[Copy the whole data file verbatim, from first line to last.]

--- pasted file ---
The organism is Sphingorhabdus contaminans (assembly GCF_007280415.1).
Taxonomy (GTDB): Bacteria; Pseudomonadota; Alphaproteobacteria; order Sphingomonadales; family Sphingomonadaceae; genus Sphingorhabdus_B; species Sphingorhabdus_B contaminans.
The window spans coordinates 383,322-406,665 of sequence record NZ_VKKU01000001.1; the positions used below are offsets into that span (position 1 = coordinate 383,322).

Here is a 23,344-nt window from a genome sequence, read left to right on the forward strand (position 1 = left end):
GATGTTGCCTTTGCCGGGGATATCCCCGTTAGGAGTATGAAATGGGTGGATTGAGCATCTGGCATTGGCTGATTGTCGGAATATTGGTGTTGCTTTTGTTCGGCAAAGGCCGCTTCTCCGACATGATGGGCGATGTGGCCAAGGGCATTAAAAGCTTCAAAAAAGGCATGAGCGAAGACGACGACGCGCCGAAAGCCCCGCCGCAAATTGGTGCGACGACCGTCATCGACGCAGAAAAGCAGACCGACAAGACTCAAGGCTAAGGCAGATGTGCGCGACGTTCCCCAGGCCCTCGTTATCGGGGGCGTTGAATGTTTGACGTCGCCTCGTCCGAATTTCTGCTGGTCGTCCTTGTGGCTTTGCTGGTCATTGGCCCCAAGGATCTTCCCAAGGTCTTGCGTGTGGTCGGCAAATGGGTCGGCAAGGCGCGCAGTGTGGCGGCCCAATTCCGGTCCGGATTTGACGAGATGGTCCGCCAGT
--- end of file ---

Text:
The organism is Sphingorhabdus contaminans (assembly GCF_007280415.1).
Taxonomy (GTDB): Bacteria; Pseudomonadota; Alphaproteobacteria; order Sphingomonadales; family Sphingomonadaceae; genus Sphingorhabdus_B; species Sphingorhabdus_B contaminans.
The window spans coordinates 383,322-406,665 of sequence record NZ_VKKU01000001.1; the positions used below are offsets into that span (position 1 = coordinate 383,322).

Here is a 23,344-nt window from a genome sequence, read left to right on the forward strand (position 1 = left end):
GATGTTGCCTTTGCCGGGGATATCCCCGTTAGGAGTATGAAATGGGTGGATTGAGCATCTGGCATTGGCTGATTGTCGGAATATTGGTGTTGCTTTTGTTCGGCAAAGGCCGCTTCTCCGACATGATGGGCGATGTGGCCAAGGGCATTAAAAGCTTCAAAAAAGGCATGAGCGAAGACGACGACGCGCCGAAAGCCCCGCCGCAAATTGGTGCGACGACCGTCATCGACGCAGAAAAGCAGACCGACAAGACTCAAGGCTAAGGCAGATGTGCGCGACGTTCCCCAGGCCCTCGTTATCGGGGGCGTTGAATGTTTGACGTCGCCTCGTCCGAATTTCTGCTGGTCGTCCTTGTGGCTTTGCTGGTCATTGGCCCCAAGGATCTTCCCAAGGTCTTGCGTGTGGTCGGCAAATGGGTCGGCAAGGCGCGCAGTGTGGCGGCCCAATTCCGGTCCGGATTTGACGAGATGGTCCGCCAGT